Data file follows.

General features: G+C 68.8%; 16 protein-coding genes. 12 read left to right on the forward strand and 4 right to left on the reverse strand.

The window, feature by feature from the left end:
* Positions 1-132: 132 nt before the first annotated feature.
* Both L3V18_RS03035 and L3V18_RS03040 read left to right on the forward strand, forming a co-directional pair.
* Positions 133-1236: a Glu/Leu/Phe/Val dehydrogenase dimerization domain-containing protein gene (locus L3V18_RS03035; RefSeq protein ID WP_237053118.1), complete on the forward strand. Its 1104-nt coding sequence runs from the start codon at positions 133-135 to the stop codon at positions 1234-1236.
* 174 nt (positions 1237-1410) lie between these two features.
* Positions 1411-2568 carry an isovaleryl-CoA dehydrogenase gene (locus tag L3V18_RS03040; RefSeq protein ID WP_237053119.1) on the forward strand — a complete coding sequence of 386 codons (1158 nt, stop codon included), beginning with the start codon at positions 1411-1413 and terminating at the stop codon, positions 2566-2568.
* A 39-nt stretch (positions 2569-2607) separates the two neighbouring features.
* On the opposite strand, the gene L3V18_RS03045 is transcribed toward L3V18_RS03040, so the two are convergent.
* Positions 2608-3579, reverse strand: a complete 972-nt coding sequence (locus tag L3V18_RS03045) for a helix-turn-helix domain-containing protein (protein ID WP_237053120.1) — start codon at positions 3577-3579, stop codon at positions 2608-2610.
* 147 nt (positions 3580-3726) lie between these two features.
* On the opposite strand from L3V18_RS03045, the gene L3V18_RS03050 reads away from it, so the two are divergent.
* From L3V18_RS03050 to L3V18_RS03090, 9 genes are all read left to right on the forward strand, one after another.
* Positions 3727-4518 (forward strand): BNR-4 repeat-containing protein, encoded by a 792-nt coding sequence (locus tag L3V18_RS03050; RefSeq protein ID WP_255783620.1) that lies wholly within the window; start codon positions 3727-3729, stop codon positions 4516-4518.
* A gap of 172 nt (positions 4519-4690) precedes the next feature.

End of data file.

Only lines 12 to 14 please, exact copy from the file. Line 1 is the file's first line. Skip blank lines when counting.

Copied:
* On the opposite strand from L3V18_RS03045, the gene L3V18_RS03050 reads away from it, so the two are divergent.
* From L3V18_RS03050 to L3V18_RS03090, 9 genes are all read left to right on the forward strand, one after another.
* Positions 3727-4518 (forward strand): BNR-4 repeat-containing protein, encoded by a 792-nt coding sequence (locus tag L3V18_RS03050; RefSeq protein ID WP_255783620.1) that lies wholly within the window; start codon positions 3727-3729, stop codon positions 4516-4518.